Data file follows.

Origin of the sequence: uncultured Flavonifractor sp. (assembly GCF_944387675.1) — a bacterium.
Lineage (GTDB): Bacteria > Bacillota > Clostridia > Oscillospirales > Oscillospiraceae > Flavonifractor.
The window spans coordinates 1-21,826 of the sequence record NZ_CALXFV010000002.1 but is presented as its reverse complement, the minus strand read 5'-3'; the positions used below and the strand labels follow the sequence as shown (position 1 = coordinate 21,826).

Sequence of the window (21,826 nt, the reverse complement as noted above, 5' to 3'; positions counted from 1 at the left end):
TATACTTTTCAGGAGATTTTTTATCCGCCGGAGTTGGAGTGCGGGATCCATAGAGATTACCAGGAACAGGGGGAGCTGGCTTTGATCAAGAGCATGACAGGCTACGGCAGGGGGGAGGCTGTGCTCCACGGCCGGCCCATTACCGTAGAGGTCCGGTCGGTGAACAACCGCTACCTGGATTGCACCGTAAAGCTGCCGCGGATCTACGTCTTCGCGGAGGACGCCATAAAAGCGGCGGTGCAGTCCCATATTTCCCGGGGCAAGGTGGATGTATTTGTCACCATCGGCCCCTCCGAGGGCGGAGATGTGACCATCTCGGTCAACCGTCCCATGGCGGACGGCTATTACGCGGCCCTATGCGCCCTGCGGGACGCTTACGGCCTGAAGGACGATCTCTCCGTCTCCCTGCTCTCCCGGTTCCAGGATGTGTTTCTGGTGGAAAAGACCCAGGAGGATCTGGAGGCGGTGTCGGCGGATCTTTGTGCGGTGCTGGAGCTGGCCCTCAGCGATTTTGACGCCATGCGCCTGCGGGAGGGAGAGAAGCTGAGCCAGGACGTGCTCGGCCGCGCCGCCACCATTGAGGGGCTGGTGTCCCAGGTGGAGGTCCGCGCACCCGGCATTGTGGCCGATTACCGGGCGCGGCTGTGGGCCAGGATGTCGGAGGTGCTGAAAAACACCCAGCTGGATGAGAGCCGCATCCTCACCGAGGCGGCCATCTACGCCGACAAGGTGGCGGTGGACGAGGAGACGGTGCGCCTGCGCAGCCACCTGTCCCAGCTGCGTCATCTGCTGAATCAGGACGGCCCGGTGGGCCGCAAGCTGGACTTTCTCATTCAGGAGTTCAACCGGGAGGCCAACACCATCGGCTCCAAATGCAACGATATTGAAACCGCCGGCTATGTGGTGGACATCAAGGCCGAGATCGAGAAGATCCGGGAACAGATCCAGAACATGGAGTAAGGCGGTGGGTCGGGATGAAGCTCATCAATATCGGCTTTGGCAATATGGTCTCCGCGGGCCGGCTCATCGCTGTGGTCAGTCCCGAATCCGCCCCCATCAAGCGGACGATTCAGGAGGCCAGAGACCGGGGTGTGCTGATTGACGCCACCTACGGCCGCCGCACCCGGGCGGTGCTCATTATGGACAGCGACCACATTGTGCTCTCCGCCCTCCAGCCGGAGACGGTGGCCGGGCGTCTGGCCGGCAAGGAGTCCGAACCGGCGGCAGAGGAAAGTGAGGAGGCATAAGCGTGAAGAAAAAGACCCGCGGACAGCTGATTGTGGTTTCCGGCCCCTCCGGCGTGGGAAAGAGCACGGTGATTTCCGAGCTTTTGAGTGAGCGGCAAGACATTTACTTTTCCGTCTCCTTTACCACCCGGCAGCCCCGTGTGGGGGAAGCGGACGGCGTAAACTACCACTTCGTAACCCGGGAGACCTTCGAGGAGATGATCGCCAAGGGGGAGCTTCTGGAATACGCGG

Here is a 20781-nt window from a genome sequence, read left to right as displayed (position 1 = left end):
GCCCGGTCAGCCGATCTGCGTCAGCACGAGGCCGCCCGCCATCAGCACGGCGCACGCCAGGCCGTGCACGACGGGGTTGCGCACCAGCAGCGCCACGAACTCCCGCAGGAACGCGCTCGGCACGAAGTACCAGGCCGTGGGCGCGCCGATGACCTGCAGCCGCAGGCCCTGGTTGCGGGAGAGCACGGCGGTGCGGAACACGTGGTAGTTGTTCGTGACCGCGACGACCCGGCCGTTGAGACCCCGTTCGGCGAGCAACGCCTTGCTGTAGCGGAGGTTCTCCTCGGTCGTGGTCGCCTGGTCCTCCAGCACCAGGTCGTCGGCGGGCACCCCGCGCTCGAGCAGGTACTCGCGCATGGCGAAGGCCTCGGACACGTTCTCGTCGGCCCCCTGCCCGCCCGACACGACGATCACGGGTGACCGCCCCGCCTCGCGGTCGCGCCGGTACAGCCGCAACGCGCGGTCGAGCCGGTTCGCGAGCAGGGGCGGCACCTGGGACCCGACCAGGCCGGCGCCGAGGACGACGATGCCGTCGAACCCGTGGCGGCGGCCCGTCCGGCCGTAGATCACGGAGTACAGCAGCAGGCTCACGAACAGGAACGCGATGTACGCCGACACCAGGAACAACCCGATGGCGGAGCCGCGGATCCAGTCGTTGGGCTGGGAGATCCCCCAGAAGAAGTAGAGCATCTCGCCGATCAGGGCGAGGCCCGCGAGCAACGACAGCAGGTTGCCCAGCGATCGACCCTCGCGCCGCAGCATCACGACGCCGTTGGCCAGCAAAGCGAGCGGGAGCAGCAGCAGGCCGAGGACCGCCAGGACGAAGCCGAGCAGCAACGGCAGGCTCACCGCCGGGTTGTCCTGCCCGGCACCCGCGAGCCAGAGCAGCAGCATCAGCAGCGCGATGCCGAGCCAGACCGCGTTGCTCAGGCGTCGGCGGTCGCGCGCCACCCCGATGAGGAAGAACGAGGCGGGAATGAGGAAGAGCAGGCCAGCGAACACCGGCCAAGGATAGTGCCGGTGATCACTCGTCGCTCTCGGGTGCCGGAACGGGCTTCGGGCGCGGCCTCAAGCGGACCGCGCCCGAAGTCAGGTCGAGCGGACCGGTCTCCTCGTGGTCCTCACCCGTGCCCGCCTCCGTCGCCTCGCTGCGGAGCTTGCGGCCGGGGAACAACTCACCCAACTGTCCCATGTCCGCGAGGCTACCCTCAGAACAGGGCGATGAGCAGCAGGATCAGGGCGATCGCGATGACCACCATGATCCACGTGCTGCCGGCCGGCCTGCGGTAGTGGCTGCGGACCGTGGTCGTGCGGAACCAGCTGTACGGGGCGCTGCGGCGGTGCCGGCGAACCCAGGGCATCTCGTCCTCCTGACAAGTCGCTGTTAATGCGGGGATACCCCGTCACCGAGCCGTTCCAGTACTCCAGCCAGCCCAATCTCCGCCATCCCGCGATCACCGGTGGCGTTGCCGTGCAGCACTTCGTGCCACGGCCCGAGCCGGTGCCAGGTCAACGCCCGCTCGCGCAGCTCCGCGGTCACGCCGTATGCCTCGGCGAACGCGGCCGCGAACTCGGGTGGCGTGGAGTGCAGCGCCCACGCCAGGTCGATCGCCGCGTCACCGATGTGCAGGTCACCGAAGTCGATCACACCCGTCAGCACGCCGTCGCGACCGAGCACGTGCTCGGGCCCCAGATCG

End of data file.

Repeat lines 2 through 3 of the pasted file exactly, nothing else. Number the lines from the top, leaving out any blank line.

Lineage (GTDB): Bacteria > Bacillota > Clostridia > Oscillospirales > Oscillospiraceae > Flavonifractor.
The window spans coordinates 1-21,826 of the sequence record NZ_CALXFV010000002.1 but is presented as its reverse complement, the minus strand read 5'-3'; the positions used below and the strand labels follow the sequence as shown (position 1 = coordinate 21,826).